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Cerebral white matter tract integrity is associated with sensory and motor functions in patients with cervical degenerative myelopathy: A diffusion spectrum imaging study
cervical myelopathy,diffusion spectrum imaging,tract-based automatic analysis,white matter microstructural characteristics,sensory and motor function,
|Publication Year :||2019|
Introduction: Cervical myelopathy is a common degenerative condition caused by compression on the spinal cord that is characterized by clumsiness in hands and gait imbalance. Patients demonstrated multiple symptoms and signs, including sensory, motor, control and cognition relate complaints. Severe cases require surgery, but in some cases the symptoms still persist after surgery. Previous studies reported that patients with cervical myelopathy showed higher mean diffusivity (MD) and lower fractional anisotropy (FA) than normal subjects between each spinal level. However, whether this local change would affect white matter tracts in the brain is not clear. In this study, we aimed to compare the differences of cerebral white matter microstructural property between patients with cervical myelopathy and health controls, and we aimed to identify the functional correlation of the change tracts in the brain.
Subjects: Two groups of participants were recruited in the study: 27 healthy older adults (age: 56.63 ± 13.05, 18 males and 9 females), 27 patients with cervical myelopathy (age: 55.30 ± 13.03, 18 males and 9 females).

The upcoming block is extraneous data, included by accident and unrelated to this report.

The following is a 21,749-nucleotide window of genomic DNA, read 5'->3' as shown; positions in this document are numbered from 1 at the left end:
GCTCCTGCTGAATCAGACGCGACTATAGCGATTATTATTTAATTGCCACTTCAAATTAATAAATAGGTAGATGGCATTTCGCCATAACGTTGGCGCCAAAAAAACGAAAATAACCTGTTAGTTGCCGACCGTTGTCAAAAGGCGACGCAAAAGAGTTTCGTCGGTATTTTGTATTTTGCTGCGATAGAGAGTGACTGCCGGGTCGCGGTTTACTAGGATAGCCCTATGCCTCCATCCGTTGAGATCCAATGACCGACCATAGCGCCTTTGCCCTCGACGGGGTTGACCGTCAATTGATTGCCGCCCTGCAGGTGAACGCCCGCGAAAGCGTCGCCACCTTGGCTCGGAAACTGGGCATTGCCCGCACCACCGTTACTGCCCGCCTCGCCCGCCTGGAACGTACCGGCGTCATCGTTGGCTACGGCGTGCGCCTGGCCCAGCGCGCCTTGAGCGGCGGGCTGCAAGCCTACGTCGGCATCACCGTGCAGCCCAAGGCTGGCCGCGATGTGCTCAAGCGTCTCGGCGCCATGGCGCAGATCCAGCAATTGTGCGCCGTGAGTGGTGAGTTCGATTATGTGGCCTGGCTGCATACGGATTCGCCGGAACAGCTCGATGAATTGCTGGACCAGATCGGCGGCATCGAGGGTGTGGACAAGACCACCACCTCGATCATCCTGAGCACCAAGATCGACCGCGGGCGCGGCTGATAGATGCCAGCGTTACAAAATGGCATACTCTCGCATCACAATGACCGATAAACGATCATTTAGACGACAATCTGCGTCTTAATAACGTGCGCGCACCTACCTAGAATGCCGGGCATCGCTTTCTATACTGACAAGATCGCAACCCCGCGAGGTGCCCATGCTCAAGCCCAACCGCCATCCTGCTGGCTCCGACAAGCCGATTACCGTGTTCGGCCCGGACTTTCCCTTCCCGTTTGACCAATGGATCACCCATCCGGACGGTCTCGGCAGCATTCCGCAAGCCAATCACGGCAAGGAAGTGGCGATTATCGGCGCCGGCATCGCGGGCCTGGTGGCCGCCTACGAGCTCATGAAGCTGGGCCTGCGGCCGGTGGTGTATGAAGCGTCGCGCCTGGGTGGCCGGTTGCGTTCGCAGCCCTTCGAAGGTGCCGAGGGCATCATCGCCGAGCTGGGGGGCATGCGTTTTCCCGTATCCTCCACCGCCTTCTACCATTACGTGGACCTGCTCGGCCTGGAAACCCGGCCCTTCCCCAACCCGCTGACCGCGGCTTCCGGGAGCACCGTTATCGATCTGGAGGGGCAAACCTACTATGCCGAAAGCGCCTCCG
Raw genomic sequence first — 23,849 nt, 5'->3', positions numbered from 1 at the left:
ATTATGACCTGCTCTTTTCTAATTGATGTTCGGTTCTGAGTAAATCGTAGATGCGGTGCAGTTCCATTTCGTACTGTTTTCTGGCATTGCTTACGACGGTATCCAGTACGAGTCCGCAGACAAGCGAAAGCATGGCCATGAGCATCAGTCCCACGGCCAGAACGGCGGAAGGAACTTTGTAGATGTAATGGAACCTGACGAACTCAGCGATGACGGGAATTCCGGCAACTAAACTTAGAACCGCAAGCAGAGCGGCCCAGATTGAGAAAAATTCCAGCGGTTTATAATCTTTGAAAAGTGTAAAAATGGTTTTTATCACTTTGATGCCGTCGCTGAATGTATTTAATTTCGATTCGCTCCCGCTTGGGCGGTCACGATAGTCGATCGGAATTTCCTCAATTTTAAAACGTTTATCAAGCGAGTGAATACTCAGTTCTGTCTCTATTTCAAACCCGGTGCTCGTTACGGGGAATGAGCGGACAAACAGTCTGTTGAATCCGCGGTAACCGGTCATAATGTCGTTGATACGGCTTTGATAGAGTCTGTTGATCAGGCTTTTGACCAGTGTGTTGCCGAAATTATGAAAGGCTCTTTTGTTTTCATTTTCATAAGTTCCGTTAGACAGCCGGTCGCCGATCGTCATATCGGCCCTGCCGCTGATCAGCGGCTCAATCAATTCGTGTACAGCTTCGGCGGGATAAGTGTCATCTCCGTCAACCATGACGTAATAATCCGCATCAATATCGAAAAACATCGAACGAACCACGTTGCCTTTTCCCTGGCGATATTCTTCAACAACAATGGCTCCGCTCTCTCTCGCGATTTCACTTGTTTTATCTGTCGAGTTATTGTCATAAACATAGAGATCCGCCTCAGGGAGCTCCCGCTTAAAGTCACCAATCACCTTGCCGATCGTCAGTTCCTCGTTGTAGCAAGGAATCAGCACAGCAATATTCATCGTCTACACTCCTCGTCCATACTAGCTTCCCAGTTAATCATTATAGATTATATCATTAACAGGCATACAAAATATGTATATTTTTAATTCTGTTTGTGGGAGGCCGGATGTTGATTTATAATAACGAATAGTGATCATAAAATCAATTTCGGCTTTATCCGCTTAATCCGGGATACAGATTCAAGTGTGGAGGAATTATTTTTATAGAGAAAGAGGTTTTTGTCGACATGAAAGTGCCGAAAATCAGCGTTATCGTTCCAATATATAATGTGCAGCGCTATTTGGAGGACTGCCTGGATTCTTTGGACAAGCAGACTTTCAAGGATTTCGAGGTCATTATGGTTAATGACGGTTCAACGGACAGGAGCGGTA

Imaging: All participants received T1-weighted imaging and DSI on a 3T Siemens Prisma MRI System (Siemens Medical, Erlangen, Germany) with a 32-channel phased array head coil in National Taiwan University Hospital. The parameters were as follow. T1-weighted imaging used a three-dimensional magnetization-prepared rapid gradient-echo (MPRAGE) sequence, TR/TE = 2000/3 ms, FOV = 352 x 290 x 208 mm3, flip angle = 9o, resolution = 1 x 1 x 1 mm3. Diffusion spectrum imaging (DSI) used an echo planer imaging (EPI) diffusion sequence, TR/TE = 9600/130 ms, matrix size = 80 x 80, FOV = 200 x 200 mm2, resolution = 2.5 mm, 102 diffusion encoding gradients with bmax = 4000 s/mm2.
Image Quality Assurance (QA): Only images with signal-to-noise ratio (SNR) higher than 25 were included for subsequent analysis.
Analysis: We used whole brain tract-based automatic analysis (TBAA) to obtain a 2D connectogram for each DSI dataset. The connectogram provides generalized fractional anisotropy (GFA), fractional anisotropy (FA), axial diffusivity (AD), mean diffusivity (MD) and radial diffusivity (RD) profiles of 76 white matter tract bundles. Each profile contained 100 sampled values at 100 equidistant steps along the tract. We used threshold free cluster weighted (TFCW) scores for group analysis. We calculated the effect size of each step between groups, and estimated weighted scores to select the most different tract steps among the two groups. We did the linear multiple regression to identify the main contributor of the tracts for the specific functional item.
Result: A total of 23 segments were found to show top 5% difference in the weighted scores of GFA, AD or RD when comparing patients with cervical myelopathy with normal controls. The values of GFA of the affected segments were uniformly lower in patients.
Conclusion: As expected, we found significant reduction in GFA in the sensorimotor tracts, which were supposed to be the primary affected tracts in cervical myelopathy. Moreover, we also found altered tracts that were mostly related to cognitive functions, such as the left fornix, right frontal-striatum to the ventral lateral prefrontal cortex, and the splenium of the corpus callosum. Our results are consistent with previous studies reporting that cognitive dysfunctions may be related to disorders of the cervical spine or spinal cord. We speculate that patients with cervical myelopathy may be subjected to emotion problems due to reduced mobility, which may lead to cognitive decline as reflected by the impairment of cognitive-related tracts. The relationship between cognitive function and white matter changes in the brain needs to be further studied.
|Appears in Collections:||醫療器材與醫學影像研究所|
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